Sunday, May 29, 2016

The Blood Splatter: 2016 Horror Vol. 1 [#Horror, Nina Forever, Mexico Barbaro]

There is only enough time in the day to write so many reviews, edit them, and format them for the site. Yet we still receive a ton of requests to cover films that may not fit into the schedule. So Blood Brothers has developed a series called The Blood Splatter where our reviewers do three quick takes on various films for our readers that may have not fit into the full review schedule.

One of my focuses as a writer here at Blood Brothers is to dig through a lot of the newer genre material to find the potential cult films from the year. This is actually quite the task and it takes me to some interesting corners of the cult cinema realm. As part of The Blood Splatter series, I will attempt to give some time and thoughts to some of the recent genre films that I haven’t been able to cover in full for the site that have been requested for us to cover in some shape or form. This first article will focus on some of the horror films I have recently watched including #Horror, Nina Forever, and Mexico Barbaro.

#Horror (2016)  
Director: Tara Subkoff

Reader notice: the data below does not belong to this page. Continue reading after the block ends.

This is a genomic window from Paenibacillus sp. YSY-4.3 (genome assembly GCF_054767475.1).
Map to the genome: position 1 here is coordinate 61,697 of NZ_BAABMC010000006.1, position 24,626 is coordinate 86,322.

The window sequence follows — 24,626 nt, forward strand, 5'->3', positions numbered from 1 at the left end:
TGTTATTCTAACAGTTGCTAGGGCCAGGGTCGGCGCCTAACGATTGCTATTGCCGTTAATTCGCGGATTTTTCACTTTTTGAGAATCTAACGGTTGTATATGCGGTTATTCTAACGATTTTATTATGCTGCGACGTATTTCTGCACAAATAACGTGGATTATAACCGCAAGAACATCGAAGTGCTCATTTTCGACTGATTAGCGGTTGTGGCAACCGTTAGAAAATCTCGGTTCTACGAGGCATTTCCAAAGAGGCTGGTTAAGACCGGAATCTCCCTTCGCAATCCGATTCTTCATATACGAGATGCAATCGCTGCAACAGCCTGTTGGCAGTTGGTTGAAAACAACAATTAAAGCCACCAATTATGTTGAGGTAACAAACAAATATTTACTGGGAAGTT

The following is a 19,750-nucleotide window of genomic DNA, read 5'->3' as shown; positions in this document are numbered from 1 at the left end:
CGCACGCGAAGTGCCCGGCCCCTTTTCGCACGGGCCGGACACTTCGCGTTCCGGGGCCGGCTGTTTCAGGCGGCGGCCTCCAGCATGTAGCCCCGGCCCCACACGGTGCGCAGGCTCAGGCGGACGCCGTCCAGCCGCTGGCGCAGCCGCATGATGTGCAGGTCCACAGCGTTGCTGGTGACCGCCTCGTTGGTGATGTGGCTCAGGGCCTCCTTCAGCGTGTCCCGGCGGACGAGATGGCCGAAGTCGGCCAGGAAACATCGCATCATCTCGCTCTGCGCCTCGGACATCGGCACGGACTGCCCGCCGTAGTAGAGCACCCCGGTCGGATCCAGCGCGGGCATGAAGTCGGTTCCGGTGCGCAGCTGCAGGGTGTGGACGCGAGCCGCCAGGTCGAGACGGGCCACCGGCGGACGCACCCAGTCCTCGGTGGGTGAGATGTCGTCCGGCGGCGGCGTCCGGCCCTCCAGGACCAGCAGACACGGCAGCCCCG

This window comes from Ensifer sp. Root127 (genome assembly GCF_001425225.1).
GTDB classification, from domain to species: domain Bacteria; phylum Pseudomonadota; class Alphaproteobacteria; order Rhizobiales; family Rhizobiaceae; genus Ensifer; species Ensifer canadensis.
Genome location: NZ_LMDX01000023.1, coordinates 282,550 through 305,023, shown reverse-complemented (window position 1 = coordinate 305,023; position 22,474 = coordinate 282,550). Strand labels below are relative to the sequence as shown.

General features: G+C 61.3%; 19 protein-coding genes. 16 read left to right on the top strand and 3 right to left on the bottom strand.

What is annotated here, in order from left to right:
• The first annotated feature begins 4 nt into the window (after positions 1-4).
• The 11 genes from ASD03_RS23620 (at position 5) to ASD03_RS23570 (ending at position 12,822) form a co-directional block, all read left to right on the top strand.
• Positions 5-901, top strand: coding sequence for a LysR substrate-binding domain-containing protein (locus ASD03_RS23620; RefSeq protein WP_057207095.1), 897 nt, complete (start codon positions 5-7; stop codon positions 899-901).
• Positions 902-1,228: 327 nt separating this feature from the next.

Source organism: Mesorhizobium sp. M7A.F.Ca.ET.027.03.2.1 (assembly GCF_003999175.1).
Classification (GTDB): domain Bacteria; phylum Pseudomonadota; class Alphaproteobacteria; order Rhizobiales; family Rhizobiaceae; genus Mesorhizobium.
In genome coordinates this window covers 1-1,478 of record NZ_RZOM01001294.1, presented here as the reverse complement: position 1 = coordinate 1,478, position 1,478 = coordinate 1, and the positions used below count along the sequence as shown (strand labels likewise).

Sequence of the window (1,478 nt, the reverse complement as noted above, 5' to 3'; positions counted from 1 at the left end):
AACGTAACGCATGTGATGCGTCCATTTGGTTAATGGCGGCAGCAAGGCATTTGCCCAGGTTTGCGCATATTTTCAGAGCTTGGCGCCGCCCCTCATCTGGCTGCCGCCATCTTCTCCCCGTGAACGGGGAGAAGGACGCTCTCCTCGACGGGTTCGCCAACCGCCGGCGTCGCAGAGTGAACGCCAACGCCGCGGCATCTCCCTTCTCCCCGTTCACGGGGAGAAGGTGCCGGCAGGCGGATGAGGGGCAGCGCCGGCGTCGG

Notable Cast: Chloe Sevigny, Timothy Hutton, Balthazar Getty, Stella Schnabel, Sadie Seelert, Haley Murphy, Bridget McGarry, Blue Lindeberg, Mina Sundwall, Emma Adler

Occasionally you hear of films that are panned at the time of their release, but with time they find an audience that digs into the layers and finds a film that was ahead of its time which garners praise later on in its life cycle. #Horror desperately want to be one of those films. Instead of focusing down on some of the slasher elements that drive the horror aspects of the film in the opening scene and end of the third act, it decides to take a social commentary approach to its story and gun for an overstated artistic angle. What we are given is a film that clings to forced artistic elements in desperation, allowing the narrative to haplessly wander down irritating paths about tween girl angst and technological paranoia while the performances fluctuate from hilariously over the top (Timothy Hutton as the father character of one of the girls eats scenery to unintentional delight) to downright headache inducing (some of the secondary cast of young girls). In perhaps the strangest choice yet, the film actually doesn’t introduce its slasher pieces until the third act which leaves about an hour’s worth of tween girls bitching at one another and sequences of them dancing, eating, and generally boring the audience as it tries to craft something even remotely reminiscent of tension or atmosphere.  #Horror is an arthouse horror film gone horrendously off track that thinks it is brilliant the entire time. It's a move that makes it a chore to sit through while it's being arrogantly ignorant of its own issues the entire time. 

Nina Forever (2016)

Directors: Ben Blaine, Chris Blaine
Notable Cast: Cian Barry, Abigail Hardingham, Fiona O'Shaughnessy